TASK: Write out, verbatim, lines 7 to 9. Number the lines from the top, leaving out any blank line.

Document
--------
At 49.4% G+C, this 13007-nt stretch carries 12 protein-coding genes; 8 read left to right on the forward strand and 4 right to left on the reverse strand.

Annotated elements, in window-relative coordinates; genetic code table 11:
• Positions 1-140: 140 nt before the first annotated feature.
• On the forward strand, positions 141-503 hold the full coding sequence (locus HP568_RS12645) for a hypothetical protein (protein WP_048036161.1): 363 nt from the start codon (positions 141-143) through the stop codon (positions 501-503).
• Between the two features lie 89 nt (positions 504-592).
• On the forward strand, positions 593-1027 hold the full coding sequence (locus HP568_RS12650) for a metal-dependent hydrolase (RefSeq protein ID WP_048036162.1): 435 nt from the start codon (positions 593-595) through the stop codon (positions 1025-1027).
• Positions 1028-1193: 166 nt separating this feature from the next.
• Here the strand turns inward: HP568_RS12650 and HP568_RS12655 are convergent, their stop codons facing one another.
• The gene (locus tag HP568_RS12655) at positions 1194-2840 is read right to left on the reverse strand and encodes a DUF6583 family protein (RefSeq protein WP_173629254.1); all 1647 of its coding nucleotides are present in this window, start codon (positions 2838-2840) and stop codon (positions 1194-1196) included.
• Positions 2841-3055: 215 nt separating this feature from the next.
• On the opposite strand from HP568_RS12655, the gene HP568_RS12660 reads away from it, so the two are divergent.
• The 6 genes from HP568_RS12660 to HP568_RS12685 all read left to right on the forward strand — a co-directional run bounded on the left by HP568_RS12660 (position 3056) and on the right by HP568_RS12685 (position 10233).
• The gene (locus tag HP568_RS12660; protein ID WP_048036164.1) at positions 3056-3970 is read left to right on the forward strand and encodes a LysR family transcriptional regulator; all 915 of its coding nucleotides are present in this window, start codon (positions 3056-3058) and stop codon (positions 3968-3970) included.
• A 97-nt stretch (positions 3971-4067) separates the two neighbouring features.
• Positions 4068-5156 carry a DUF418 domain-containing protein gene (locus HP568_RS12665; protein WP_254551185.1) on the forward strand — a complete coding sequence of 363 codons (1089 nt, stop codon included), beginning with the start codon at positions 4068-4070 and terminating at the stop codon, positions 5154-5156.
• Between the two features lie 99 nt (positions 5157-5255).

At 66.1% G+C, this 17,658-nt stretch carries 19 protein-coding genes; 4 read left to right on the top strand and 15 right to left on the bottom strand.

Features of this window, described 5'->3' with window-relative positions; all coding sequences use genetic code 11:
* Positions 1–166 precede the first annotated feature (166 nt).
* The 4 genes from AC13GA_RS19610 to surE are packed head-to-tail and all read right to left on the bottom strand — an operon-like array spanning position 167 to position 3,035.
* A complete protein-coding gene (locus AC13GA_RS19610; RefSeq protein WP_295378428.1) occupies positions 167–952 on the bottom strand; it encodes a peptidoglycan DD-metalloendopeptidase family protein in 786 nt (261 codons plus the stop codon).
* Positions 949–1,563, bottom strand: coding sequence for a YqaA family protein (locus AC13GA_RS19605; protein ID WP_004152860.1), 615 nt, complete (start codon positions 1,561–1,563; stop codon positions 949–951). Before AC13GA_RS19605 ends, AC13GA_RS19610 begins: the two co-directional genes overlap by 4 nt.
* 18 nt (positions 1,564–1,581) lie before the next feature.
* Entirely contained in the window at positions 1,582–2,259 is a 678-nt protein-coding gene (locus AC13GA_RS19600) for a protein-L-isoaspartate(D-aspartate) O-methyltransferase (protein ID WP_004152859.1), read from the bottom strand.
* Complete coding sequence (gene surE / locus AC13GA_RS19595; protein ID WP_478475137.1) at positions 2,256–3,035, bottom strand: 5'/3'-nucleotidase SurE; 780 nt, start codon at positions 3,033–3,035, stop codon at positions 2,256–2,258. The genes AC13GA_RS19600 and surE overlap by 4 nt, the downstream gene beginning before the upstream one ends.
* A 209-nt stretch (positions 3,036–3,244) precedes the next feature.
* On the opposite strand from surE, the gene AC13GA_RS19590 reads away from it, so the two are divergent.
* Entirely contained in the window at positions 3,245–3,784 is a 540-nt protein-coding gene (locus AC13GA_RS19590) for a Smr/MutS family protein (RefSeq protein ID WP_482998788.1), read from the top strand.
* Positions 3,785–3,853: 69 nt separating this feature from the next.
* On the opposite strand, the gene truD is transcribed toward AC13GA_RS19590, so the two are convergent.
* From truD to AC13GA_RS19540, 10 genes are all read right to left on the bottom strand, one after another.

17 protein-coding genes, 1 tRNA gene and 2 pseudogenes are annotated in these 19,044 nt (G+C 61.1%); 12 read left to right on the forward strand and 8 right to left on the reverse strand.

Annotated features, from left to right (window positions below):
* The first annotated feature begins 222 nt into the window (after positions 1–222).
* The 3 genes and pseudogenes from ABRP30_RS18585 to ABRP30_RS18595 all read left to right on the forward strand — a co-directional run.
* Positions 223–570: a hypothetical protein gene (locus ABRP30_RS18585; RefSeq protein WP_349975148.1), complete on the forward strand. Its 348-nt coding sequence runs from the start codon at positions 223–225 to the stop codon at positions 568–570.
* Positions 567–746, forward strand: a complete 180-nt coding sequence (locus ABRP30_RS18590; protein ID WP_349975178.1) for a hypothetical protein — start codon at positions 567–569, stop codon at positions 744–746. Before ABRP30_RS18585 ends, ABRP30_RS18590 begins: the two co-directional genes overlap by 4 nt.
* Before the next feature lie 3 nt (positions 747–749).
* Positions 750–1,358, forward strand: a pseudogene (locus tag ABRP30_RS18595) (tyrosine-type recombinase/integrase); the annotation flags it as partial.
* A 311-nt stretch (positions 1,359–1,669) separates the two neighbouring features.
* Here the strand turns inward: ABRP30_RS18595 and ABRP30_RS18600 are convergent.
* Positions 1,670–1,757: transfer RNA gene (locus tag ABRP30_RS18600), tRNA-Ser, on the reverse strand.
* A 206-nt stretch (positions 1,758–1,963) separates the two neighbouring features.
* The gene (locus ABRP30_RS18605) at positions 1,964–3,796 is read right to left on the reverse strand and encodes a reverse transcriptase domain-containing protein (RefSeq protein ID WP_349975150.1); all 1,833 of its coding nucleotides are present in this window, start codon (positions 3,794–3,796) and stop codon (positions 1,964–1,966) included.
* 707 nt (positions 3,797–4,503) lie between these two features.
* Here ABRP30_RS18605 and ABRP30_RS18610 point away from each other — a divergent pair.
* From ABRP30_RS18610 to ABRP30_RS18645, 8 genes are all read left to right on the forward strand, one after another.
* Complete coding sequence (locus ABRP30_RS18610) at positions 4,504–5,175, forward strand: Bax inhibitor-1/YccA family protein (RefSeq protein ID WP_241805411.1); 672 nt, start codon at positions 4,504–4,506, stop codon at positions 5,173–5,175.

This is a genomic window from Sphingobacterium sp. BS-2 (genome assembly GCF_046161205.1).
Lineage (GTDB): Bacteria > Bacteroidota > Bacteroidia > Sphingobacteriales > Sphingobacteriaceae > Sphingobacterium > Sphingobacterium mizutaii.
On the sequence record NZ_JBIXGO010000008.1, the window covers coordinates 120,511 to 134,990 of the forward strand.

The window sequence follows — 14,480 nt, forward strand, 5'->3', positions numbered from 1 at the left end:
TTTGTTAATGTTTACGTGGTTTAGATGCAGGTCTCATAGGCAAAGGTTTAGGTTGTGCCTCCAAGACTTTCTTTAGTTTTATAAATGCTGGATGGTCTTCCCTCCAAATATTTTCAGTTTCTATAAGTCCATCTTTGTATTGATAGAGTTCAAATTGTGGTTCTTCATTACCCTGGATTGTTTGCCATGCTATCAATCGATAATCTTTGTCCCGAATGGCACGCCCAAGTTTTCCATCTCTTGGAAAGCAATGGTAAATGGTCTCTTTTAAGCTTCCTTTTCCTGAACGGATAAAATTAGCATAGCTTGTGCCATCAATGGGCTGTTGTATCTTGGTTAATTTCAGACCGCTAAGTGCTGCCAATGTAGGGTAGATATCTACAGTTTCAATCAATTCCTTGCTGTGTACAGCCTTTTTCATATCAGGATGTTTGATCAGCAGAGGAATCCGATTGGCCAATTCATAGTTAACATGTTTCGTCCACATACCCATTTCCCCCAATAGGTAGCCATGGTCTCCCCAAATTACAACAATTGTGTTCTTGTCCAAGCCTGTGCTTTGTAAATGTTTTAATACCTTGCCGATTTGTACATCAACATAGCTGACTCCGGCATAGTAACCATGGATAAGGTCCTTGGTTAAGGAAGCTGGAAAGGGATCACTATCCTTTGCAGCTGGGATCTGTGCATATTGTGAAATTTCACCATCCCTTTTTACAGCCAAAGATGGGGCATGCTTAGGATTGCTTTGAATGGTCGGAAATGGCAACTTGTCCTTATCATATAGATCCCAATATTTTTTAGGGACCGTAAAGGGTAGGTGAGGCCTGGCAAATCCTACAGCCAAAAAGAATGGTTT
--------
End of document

• Positions 1028-1193: 166 nt separating this feature from the next.
• Here the strand turns inward: HP568_RS12650 and HP568_RS12655 are convergent, their stop codons facing one another.
• The gene (locus tag HP568_RS12655) at positions 1194-2840 is read right to left on the reverse strand and encodes a DUF6583 family protein (RefSeq protein WP_173629254.1); all 1647 of its coding nucleotides are present in this window, start codon (positions 2838-2840) and stop codon (positions 1194-1196) included.